Published On: Sun, Aug 27th, 2017

Ethical investment funds: Five-minute guide to moral money management


|Ethical investmentsGETTY

Ethical investment funds aim to make money without causing social or environmental damage

It continues to divide investors today, with the rise of so-called “ethical” investment funds, which aim to make money without causing social or environmental harm. 

Ethical funds typically shun businesses that fall short of their moral criteria, such as environmentally damaging oil and mining firms, weapons manufacturers, tobacco companies and those involved in animal testing.

Some actively seek out businesses that aim to do good, such as renewable energy firms. 

Socially Responsible Investing, as it is also known, has struggled to convince investors, who assume they pay a price in the shape of fund underperformance. 

However, new figures suggest ethical funds have done far better than sceptics believe.

Solar farm ChinaGETTY

Ethical funds seek to invest in things like renewable energy

CLEAN AND MEAN 

The average ethical fund has returned 16.81 per cent over the last year, slightly ahead of the 15.20 per cent average return for non-ethical funds, according to new figures from MoneyFacts.co.uk. 

Top was the EdenTree Amity European Fund, up 33.4 per cent, while Unicorn UK Ethical Income and Standard Life Investments UK Ethical also returned more than 30 per cent. 

Ethical funds also outperformed over three years, but really excelled over five years, returning 76.1 per cent against just 64.1 per cent for non-ethical rivals. 

EdenTree Amity European, Liontrust Sustainable Future Absolute Growth and Henderson Global Care Growth would have more than doubled your money over that period. 

Richard Eagling, head of pensions and investments at MoneyFacts, says the traditional view that ethical investing requires a financial sacrifice now looks outdated: “Ethical funds have more than held their own recently, performance-wise.” 

He suggests that sustainable practices and good governance may give companies a competitive advantage. 

MORAL MAZE 

Investors must approach these figures with caution, says Jason Hollands, managing director of wealth advisers Tilney Investment Services: “Over time, ethical funds can lurch significantly between outperformance or underperformance.” 

One reason performance looks so good right now is that the oil and gas sector, which many ethical funds shun on environmental grounds, has endured a rocky few years.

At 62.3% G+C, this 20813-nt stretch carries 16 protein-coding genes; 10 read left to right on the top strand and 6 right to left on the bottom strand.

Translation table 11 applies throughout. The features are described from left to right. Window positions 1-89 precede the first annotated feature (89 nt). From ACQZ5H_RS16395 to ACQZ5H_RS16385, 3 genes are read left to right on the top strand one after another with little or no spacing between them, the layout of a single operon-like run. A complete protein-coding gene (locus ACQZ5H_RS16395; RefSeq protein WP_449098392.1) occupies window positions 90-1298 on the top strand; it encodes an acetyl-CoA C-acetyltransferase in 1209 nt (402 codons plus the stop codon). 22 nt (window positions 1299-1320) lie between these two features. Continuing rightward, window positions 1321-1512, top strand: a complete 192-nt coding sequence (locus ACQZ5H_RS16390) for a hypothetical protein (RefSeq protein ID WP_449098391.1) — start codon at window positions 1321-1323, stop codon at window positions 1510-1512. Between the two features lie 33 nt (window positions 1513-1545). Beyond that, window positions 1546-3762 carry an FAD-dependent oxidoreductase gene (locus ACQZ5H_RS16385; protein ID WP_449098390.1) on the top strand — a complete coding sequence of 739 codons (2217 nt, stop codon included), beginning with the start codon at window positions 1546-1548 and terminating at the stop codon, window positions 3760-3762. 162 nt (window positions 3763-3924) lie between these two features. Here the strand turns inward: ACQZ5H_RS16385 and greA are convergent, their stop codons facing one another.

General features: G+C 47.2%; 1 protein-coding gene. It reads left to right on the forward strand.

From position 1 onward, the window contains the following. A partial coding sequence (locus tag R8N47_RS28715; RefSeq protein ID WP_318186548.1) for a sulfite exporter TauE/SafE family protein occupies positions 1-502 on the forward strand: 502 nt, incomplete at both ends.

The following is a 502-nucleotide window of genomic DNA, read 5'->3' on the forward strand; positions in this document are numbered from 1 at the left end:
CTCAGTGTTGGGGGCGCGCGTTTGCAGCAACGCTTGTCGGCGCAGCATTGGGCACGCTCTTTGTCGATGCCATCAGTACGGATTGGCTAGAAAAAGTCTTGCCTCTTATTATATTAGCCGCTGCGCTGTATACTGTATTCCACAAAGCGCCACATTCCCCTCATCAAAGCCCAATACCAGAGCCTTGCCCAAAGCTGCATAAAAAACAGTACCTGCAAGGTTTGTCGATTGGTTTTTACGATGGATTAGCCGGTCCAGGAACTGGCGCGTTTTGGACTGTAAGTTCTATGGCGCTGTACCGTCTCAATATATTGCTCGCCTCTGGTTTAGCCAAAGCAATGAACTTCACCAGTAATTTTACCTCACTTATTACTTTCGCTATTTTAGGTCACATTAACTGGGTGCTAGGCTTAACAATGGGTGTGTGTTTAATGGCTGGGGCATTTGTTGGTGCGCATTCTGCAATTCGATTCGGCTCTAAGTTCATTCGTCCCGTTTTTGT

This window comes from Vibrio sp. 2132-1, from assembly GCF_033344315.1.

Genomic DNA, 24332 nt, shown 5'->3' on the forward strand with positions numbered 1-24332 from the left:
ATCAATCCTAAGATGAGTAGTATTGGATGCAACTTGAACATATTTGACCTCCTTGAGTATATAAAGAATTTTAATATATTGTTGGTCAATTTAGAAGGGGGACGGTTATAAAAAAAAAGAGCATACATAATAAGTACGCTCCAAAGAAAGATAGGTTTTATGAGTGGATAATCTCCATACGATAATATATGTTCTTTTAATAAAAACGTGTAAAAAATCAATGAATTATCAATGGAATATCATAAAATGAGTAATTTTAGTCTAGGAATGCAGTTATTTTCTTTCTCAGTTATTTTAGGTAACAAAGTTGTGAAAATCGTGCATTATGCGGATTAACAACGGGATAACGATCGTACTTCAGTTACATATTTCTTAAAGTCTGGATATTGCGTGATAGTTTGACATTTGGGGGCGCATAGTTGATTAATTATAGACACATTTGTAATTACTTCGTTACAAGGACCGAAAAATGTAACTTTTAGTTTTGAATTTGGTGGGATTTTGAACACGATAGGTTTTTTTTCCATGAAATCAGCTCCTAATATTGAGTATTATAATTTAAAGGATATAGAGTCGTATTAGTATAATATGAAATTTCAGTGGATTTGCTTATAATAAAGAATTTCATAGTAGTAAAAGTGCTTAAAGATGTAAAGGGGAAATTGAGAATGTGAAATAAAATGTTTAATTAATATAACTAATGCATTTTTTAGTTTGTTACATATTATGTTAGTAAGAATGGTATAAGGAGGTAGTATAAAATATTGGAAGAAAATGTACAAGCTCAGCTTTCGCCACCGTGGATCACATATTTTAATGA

Over 10 years non-ethical funds came out on top. He adds: “If oil and gas recover ethical funds could find themselves back in the relative doldrums.”

Hollands says ethically-minded investors must understand that performance can deviate significantly from the wider stock market, but adds this will not worry those who put morality before money: “Tobacco companies can offer great returns, but that will not sway somebody who does not want to invest their cash in cigarettes.” 

He tips Kames Ethical Equity, Standard Life UK Ethical and F&C Responsible Global Equity. 

THINK SMALL 

Another problem is that ethical funds tend to focus on just a handful of sectors that meet their criteria. 

MoneyToTheMasses.com founder Damien Fahy says: “This leaves you exposed to a relatively small investment universe, notably technology and financial stocks.” 

Ethical funds are heavily weighted towards smaller firms rather than those with a dirty global footprint. F

und managers also have different views of what makes an ethical company, and this may not match your own. 

“Investing ethically is a minefield. I have seen funds invest in oil stocks that have engaged in Arctic drilling or banks accused of rate rigging and money-laundering,” says Fahy. 

His preferred ethical funds are Liontrust Sustainable Future UK Growth, EdenTree Amity European and Royal London Sustainable World Trust. 

Eagling says investors are likely to remain sceptical despite recent successes: “More than 30 years after the first ethical fund was launched the sector accounts for just 1.2 per cent of investment under management.”

Investment GETTY

These funds tend to focus on a small investment universe

THINK SMALL 

Another problem is that ethical funds tend to focus on just a handful of sectors that meet their criteria. 

MoneyToTheMasses.com founder Damien Fahy says: “This leaves you exposed to a relatively small investment universe, notably technology and financial stocks.” 

Ethical funds are heavily weighted towards smaller firms rather than those with a dirty global footprint.

Fund managers also have different views of what makes an ethical company, and this may not match your own. 

“Investing ethically is a minefield. I have seen funds invest in oil stocks that have engaged in Arctic drilling or banks accused of rate rigging and money-laundering,” says Fahy. 

His preferred ethical funds are Liontrust Sustainable Future UK Growth, EdenTree Amity European and Royal London Sustainable World Trust. 

Eagling says investors are likely to remain sceptical despite recent successes: “More than 30 years after the first ethical fund was launched the sector accounts for just 1.2 per cent of investment under management.”


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